Many readers may have taken prednisone yourselves if you’ve ever had a bad allergic reaction, like to poison ivy, or any significant inflammatory disease or auto-immune issues.

She also got gabapentin, a medication currently in vogue for animals with “neuropathic” pain.  But what was causing the problem? The specialists listed possible diagnoses including Steroid-Responsive Meningitis Arteritis (SRMA) and Granulomatous Meningioencephalomyelitis (GME.) Wow. Those are some big words.

Let’s start with SRMA, a disease of unknown cause, thought to be immune-mediated. In other words, for some reason Stormy’s immune system starts attacking her own nervous system. There are two reported forms, acute and chronic. The acute form comes on fast with a stiff neck, pain, fever, and characteristic changes found in the cerebral spinal fluid. The chronic form has a more protracted course with more neurological deficits.

SRMA strikes young adult dogs, like Stormy. Breeds thought to be predisposed to the condition include Bernese mountain dogs, boxers, German short-hair pointers, Norwegian duck tolling retrievers, and beagles. In fact another name for SRMA is Beagle Pain Syndrome.   There is no way to make a definitive diagnosis in a living dog. Basically, if an individual fits the clinical picture and no other explanation can be found, then it’s time to try corticosteroids. If the dog gets better, Bingo! It’s “steroid-responsive.”

GME is an “aseptic inflammatory disease of the central nervous system.” Just like SRMA, the cause is unknown, it can be acute or chronic, and definitive diagnosis is only made on postmortem, although MRI and CSF taps can be helpful in ruling out other disorders. GME has three forms — focal ( affecting one location in the nervous system), disseminated (involving many locations in the nervous system), and ophthalmic (affecting the optic nerve and eye). Symptoms vary depending on location and severity of lesions. Progressive loss of use of the legs is frequently seen. Other signs may include seizures, head tilt, lethargy, blindness, facial abnormalities, walking in circles, and balance disorders. Middle-aged,small breeds, especially terriers and toy poodles, are most commonly affected. GME also may respond to corticosteroids, but sadly, most dogs do not survive more than one to five months, even with treatment.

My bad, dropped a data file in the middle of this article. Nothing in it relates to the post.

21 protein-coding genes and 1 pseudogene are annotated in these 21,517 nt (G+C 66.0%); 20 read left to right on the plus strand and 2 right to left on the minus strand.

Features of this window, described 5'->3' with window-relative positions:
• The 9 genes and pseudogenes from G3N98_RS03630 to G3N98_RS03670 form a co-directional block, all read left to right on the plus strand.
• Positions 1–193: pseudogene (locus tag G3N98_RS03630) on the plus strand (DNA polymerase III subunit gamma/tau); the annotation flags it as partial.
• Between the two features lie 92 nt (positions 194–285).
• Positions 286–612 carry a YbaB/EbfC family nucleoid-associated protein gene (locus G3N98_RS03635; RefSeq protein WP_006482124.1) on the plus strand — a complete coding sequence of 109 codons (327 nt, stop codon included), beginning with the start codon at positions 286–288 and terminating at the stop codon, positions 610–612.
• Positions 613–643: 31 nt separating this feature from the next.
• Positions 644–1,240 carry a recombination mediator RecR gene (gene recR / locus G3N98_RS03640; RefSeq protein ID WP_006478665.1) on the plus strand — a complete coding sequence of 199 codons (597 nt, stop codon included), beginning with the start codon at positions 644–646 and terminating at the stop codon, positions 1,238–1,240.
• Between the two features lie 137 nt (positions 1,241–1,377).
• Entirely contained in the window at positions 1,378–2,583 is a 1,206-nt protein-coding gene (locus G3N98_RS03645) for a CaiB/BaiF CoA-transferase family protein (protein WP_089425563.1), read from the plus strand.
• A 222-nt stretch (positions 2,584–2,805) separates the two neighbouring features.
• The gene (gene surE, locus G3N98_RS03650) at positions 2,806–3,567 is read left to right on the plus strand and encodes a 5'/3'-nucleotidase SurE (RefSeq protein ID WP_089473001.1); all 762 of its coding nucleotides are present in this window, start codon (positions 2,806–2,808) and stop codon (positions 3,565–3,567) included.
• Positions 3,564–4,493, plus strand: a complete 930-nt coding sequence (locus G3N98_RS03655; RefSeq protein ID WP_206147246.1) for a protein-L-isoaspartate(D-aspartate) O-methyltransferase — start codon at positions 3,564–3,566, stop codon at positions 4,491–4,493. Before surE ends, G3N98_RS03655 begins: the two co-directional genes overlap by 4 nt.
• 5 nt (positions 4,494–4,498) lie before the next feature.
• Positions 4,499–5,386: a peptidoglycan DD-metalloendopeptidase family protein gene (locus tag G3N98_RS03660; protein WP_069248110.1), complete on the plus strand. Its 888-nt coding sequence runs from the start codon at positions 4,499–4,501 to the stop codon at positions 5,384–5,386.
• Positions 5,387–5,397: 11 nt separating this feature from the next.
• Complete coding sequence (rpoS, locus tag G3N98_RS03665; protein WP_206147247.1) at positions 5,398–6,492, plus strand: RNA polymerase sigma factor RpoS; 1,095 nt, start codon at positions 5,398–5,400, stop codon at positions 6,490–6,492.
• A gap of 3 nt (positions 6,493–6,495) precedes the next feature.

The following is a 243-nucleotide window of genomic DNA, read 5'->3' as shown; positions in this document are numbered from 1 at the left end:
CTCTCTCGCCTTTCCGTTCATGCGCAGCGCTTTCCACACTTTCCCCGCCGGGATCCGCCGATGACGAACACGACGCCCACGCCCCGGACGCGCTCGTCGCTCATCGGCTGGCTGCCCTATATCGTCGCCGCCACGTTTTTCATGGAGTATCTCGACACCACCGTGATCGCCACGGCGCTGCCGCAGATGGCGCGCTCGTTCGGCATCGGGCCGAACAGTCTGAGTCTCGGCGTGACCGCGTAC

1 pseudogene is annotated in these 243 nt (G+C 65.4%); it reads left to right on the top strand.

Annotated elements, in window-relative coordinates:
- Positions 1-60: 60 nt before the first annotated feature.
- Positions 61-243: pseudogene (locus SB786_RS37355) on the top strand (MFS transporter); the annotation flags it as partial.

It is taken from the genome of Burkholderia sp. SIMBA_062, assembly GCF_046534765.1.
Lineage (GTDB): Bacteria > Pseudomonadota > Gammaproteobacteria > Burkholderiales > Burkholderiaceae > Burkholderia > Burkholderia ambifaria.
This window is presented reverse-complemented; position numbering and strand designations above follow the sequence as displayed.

The neurologists admitted that Stormy did not exactly fit the picture for any one disease. Her CSF tap did not show the changes typically seen with SRMA. On the other hand, she is not a breed in which GME is usually reported. Another possibility was cancer lurking somewhere in the central nervous system, but none could be found on any of the tests. We know so little about these types of progressive neurological diseases, that it can be both frustrating and heartbreaking for owners, but Stormy responded well to the prednisone and within a few weeks was walking almost completely normally. She will be on steroids for several months, gradually weaning down the dose and watching closely for signs of relapse.

We may never have a definitive answer. We’re just glad she’s back on her feet and hope she stays that way.

This week, the dogfather advises Dylan, whose dog digs at the floor.

Pit bulls are always on the lookout for vermin to chase down.
The Dogfather, with Paula.

The Dogfather, with Paula. —

Tom Shelby, dog trainer to MV and NYC celebrities (and their dogs), answers readers’ questions about their problematic pooches. Got a question for the Dogfather? Contact him here.

Dear Dogfather,

My dog is a pit bull and keeps digging at the same general area of sheet rock and floor, for no reason at all. The area had to be repaired twice and my parents are threatening to get rid of him. His name is Billy and he’s perfect except for the digging. What should I do?

Dylan

Dear Dylan,

Keep the faith. I’m pretty sure Billy will be staying with you. First of all, you’re saying he’s digging “for no reason at all.” THERE’S ALWAYS A REASON. We just have to figure it out. I had a client with a 4-year-old pug that they had since a puppy that was perfectly fine in all respects, and then, suddenly, started urinating in the apartment and becoming more and more fearful of more and more things.